And each kind of operation will result in lessons being learned that can help the other. The companies conducting orbital missions are, by necessity, going to be focusing on things like reliability, aborts, trajectory optimization, environmental control and life support systems, space suits, and reentry heating. All of those things could result in improved designs or procedures for the folks operating suborbital vehicles. On the other hand, the suborbital operators will, if they want to stay in business, quickly become experts in operability, and in achieving rapid turnarounds and high flight rates. After all, that’s what reusable launch vehicles are made for. And once we figure out how to do that well, it seems clear to me that many of the lessons will translate into improved designs for vehicles that can actually reach orbit. So ironically, it may well be that what we learn from doing space tourism flights or suborbital research missions will end up helping us learn how to build safer, more reliable, and more cost-effective systems for taking people to orbit, whether we are transporting them to the International Space Station, or just launching them on the first leg of a deep-space exploration mission.
Speaking of learning, I’d like to give you an update on our Center of Excellence for Commercial Space Transportation. I’m really excited about this effort, which is a public/private partnership between government, industry, and academia that is designed to allow students and professors from around the country to do research on topics of that are of interest to the aerospace community. Prior to sequestration, the FAA had committed to providing $1 million per year for this program, and I’m hoping that we will be able to maintain at least that level of funding in the future. We’ve also invited NASA and the DoD to join in, if they are interested. The nice thing is, every dollar from the federal government is required to be matched, dollar for dollar, by the schools or by industry. So it turns out to be a great deal for the taxpayer. There are currently nine different member universities, including the University of Colorado, just up the road from here. But we have recently created an affiliate membership category, which will allow additional colleges and universities, or other entities, to participate in Center activities. Although the affiliate members will not be receiving federal funding, they will have access to our research and development strategic planning and technology road-mapping efforts, and they will have an opportunity to collaborate with us in finding solutions to a number of real-world, high-priority challenges related to commercial space. If you are interested in finding out more about the affiliate membership program, please try and catch me during one of breaks here at the conference, or send me an email, and we’ll get you some additional information.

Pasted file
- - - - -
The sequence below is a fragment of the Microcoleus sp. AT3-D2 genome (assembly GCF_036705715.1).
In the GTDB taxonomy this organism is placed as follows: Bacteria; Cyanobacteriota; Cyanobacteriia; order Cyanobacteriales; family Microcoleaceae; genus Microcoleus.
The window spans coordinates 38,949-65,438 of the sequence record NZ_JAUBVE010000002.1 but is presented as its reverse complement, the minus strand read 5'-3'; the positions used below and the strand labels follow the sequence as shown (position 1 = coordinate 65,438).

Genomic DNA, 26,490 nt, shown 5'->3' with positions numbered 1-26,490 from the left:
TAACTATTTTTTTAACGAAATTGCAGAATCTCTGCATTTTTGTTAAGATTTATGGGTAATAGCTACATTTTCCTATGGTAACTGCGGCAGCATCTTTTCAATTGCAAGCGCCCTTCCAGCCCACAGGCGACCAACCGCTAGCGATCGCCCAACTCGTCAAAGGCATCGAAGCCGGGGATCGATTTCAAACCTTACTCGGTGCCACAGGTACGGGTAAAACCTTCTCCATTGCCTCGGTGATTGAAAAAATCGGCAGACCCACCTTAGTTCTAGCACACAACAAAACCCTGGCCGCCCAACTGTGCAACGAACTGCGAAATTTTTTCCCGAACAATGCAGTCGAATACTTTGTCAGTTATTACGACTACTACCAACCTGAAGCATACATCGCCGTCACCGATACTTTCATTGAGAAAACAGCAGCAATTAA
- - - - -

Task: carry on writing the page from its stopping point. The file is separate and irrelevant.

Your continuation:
This is an exciting time for commercial space transportation. It seems like every month we are seeing new vehicles starting their flight tests, new systems being assembled, or new business plans being announced. And the pace is definitely accelerating. As just one example of that, last year, in FY 2012, there were a grand total of three FAA-licensed or permitted launches. So far this year, with several months left to go in FY 2013, we have already had 13 licensed or permitted launches. That’s more than a four-fold increase! Going forward, given the number of applications that we have been receiving in recent months, it’s only going to get busier.
I’d like to congratulate Alan Stern and the organizers of this conference for making it such a successful event, year after year. You have clearly identified a compelling vision for the future of suborbital scientific research, and by bringing together this group of dedicated, motivated, and hard-working people, and asking folks to share their ideas, their plans, their progress, and their concerns, you have helped all of us to move that much closer to making that vision a reality. Thank you for inviting me to participate. I look forward to having a chance to visit with all of you, and to hearing from the other presenters.